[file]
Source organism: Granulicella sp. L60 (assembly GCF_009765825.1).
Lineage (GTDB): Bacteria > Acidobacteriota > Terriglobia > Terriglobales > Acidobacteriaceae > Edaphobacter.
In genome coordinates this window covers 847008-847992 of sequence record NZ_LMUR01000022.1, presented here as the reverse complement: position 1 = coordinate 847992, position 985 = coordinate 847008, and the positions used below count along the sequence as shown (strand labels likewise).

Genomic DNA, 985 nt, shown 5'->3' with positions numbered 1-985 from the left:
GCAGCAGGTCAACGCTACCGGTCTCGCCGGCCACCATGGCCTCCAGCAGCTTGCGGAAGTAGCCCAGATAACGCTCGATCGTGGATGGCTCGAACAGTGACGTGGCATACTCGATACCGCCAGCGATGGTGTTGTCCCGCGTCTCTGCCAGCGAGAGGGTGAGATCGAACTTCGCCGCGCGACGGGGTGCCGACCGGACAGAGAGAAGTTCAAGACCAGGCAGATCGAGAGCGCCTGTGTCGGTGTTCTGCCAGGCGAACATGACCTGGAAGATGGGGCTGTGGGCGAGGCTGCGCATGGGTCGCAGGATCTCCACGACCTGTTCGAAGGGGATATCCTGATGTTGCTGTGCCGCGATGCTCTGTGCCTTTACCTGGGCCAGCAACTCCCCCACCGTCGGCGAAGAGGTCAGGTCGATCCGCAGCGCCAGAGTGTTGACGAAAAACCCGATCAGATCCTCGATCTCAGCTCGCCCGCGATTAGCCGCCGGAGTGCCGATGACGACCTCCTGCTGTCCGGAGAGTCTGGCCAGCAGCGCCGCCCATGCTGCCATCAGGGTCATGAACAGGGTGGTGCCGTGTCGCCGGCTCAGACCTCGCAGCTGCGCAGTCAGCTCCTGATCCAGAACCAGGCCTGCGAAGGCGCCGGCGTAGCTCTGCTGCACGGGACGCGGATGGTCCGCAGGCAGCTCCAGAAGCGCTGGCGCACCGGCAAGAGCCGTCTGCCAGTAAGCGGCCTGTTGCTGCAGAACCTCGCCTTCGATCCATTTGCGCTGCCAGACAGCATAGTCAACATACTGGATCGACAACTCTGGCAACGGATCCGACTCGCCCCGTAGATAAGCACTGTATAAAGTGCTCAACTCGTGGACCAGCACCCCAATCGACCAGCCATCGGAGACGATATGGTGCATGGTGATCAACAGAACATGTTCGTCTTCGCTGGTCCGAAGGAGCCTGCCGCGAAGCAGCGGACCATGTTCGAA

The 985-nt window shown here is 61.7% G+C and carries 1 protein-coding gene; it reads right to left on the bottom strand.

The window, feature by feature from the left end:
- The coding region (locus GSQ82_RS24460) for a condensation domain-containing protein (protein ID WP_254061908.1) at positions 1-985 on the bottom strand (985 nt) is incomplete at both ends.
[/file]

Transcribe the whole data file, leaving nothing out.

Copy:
Source organism: Granulicella sp. L60 (assembly GCF_009765825.1).
Lineage (GTDB): Bacteria > Acidobacteriota > Terriglobia > Terriglobales > Acidobacteriaceae > Edaphobacter.
In genome coordinates this window covers 847008-847992 of sequence record NZ_LMUR01000022.1, presented here as the reverse complement: position 1 = coordinate 847992, position 985 = coordinate 847008, and the positions used below count along the sequence as shown (strand labels likewise).

Genomic DNA, 985 nt, shown 5'->3' with positions numbered 1-985 from the left:
GCAGCAGGTCAACGCTACCGGTCTCGCCGGCCACCATGGCCTCCAGCAGCTTGCGGAAGTAGCCCAGATAACGCTCGATCGTGGATGGCTCGAACAGTGACGTGGCATACTCGATACCGCCAGCGATGGTGTTGTCCCGCGTCTCTGCCAGCGAGAGGGTGAGATCGAACTTCGCCGCGCGACGGGGTGCCGACCGGACAGAGAGAAGTTCAAGACCAGGCAGATCGAGAGCGCCTGTGTCGGTGTTCTGCCAGGCGAACATGACCTGGAAGATGGGGCTGTGGGCGAGGCTGCGCATGGGTCGCAGGATCTCCACGACCTGTTCGAAGGGGATATCCTGATGTTGCTGTGCCGCGATGCTCTGTGCCTTTACCTGGGCCAGCAACTCCCCCACCGTCGGCGAAGAGGTCAGGTCGATCCGCAGCGCCAGAGTGTTGACGAAAAACCCGATCAGATCCTCGATCTCAGCTCGCCCGCGATTAGCCGCCGGAGTGCCGATGACGACCTCCTGCTGTCCGGAGAGTCTGGCCAGCAGCGCCGCCCATGCTGCCATCAGGGTCATGAACAGGGTGGTGCCGTGTCGCCGGCTCAGACCTCGCAGCTGCGCAGTCAGCTCCTGATCCAGAACCAGGCCTGCGAAGGCGCCGGCGTAGCTCTGCTGCACGGGACGCGGATGGTCCGCAGGCAGCTCCAGAAGCGCTGGCGCACCGGCAAGAGCCGTCTGCCAGTAAGCGGCCTGTTGCTGCAGAACCTCGCCTTCGATCCATTTGCGCTGCCAGACAGCATAGTCAACATACTGGATCGACAACTCTGGCAACGGATCCGACTCGCCCCGTAGATAAGCACTGTATAAAGTGCTCAACTCGTGGACCAGCACCCCAATCGACCAGCCATCGGAGACGATATGGTGCATGGTGATCAACAGAACATGTTCGTCTTCGCTGGTCCGAAGGAGCCTGCCGCGAAGCAGCGGACCATGTTCGAA

The 985-nt window shown here is 61.7% G+C and carries 1 protein-coding gene; it reads right to left on the bottom strand.

The window, feature by feature from the left end:
- The coding region (locus GSQ82_RS24460) for a condensation domain-containing protein (protein ID WP_254061908.1) at positions 1-985 on the bottom strand (985 nt) is incomplete at both ends.